By Heather Kuttai
Stories can range from powerful and wise to light and entertaining. One of the greatest strengths in any story is how it can help us understand different points of view. February is Aboriginal Storytelling Month, and although stories are for everyone, this review is specifically for children. Thanks to the teachers and librarians who recommended several: Mrs. Dyck and Mrs. Armistead from McKitrick school in North Battleford and Ms. Hobday in Saskatoon. A list of their favourites appears at the end of this review.
I Am Not A Number, also known as Gaawin Gindaaswin Ndaawsii, which is available as a dual language (Nishnaabemwin and Nbisiing dialect as well as English) storybook, is a true story recount from the point of view of 8-year-old Irene and how she was taken away from her family and sent to a residential school. She promises her parents that she will not forget where she came from and who she is, but this proves heartbreakingly difficult. Still, despite being called a number instead of her name and being severely punished for speaking her language, Irene tries to stay true to her promise. Even though she can’t speak her name, family, culture, and language out loud, she keeps them alive inside her heart.
In a similar way, The Song Within My Heart by Métis writer, Dave Bouchard, featuring paintings by renowned Cree artist, Allen Sapp, holds the same promise of keeping stories alive. In it, Sapp’s Nokum, Maggie Sonnias, to whom the book is dedicated, tells him,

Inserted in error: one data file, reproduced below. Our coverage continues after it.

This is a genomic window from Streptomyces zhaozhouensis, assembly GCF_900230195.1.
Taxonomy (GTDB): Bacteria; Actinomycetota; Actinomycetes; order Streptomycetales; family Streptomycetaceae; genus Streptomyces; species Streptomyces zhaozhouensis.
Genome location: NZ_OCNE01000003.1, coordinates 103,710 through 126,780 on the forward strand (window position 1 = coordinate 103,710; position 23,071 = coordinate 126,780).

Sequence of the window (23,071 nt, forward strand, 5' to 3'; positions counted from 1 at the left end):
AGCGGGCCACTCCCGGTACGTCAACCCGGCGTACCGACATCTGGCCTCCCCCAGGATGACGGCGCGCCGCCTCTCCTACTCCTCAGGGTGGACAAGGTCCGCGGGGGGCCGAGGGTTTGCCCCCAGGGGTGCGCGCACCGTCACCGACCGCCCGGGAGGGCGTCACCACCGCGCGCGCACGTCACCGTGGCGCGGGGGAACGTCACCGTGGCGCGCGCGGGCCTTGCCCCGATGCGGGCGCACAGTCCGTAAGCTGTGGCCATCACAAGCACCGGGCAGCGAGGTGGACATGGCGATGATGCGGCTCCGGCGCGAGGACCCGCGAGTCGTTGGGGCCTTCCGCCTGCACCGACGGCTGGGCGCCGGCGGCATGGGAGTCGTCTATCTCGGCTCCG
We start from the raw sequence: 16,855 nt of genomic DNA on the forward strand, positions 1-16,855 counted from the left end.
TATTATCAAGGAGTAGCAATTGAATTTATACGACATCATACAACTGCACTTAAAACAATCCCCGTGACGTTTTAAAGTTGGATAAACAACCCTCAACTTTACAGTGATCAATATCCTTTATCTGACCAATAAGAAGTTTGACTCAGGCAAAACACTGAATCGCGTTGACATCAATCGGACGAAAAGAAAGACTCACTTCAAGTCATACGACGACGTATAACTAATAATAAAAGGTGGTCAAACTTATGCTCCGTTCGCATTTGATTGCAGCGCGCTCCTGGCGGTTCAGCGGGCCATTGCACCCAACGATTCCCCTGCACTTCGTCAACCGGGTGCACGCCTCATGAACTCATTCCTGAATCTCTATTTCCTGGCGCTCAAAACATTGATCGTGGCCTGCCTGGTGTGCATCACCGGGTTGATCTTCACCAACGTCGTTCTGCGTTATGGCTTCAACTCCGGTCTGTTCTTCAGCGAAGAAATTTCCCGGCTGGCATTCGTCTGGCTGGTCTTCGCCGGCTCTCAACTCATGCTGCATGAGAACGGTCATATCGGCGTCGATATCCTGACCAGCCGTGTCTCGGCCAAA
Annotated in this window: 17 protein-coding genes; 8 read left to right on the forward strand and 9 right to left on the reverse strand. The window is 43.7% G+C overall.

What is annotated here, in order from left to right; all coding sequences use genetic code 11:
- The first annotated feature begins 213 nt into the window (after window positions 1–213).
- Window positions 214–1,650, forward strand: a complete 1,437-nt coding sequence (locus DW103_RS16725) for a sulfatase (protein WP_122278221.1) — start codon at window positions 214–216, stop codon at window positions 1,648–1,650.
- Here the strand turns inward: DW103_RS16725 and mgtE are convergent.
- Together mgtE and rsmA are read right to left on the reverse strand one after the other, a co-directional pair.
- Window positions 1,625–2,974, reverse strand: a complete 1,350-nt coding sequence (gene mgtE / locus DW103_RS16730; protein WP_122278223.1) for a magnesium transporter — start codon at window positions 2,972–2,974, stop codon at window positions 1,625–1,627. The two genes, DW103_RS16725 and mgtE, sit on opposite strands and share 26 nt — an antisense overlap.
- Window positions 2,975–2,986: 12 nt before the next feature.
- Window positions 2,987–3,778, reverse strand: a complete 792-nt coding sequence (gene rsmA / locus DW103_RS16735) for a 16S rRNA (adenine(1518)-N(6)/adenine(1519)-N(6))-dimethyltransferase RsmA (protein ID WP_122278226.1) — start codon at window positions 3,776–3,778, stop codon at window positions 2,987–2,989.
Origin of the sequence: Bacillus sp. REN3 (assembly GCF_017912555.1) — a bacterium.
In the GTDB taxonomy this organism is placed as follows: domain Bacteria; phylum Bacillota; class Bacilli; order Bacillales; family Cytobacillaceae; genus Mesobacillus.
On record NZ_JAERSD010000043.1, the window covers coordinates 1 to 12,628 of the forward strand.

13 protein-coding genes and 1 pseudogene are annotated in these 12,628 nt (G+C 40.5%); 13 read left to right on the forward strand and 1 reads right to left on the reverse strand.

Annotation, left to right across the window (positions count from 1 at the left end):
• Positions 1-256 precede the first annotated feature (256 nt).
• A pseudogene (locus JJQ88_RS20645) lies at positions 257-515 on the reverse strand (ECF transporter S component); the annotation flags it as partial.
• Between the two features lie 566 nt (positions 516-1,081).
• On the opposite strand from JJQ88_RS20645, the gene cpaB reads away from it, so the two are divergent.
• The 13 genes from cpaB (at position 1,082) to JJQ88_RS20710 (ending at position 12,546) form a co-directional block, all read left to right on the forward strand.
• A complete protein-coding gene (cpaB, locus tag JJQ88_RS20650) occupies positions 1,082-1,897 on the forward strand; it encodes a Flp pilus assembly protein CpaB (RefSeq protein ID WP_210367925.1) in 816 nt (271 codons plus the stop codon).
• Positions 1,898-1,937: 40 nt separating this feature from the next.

“A story is a sacred thing
That should be passed from age to youth
I choose to share my best with you
That you might own and share them too.”
Share a story by an Indigenous author this month with the young people in your life, and thank the teachers who do this and so much more, every day.
Thank you to Monica Goulet for the recommendation to look to the Gabriel Dumont Institute: https://gdins.org/metis-culture/publishing/online-resources-museum-and-archives/
Additional sources can be found at the University of Saskatchewan: https://library.usask.ca/indigenous/holdings/az_list-childrens_authors.php
The Saskatoon Public Library: https://saskatoonlibrary.ca/collections/lists/#indigenous
As always, teachers can find great resources to help them through Concentus Education Foundation, concentus.ca
Here is a list of a few favourite storybooks, as recommended by teachers:
- People of the Buffalo, Little Badger and the Fire Spirit, Riel’s People by acclaimed Saskatchewan author, Maria Campbell
- How the Birch Tree Got its Stripes: and How the Mouse Got Brown Teeth by acclaimed Saskatchewan author Freda Ahenekew
- Missing Nimama by M. Florence and F. Thisdale
- Stolen Words by M. Florence and G. Grimard
- Lila and the Crow by G. Grimard
- My Heart Fills with Happiness by M. Gray Smith and J. Flett
- You Hold Me Up by M. Gray Smith and D. Daniel
- A Day with Yayah by N. Campbell and J. Flett
- When We Are Kind by M. Gray Smith and N. Neidhardt
- The Drum Calls Softly (also with an audio CD) by D. Bouchard, S. Sillier and J. Portrays with singing and drumming by Northern Cree
- Fatty Legs by C. Jordan-Fenton & M. Pokiak-Fenton and L. Amini-Holmes, a book for grades 4-6, (recommended by my son).
- The Song Within My Heart can be purchased at the Allen Sapp Gallery in North Battleford.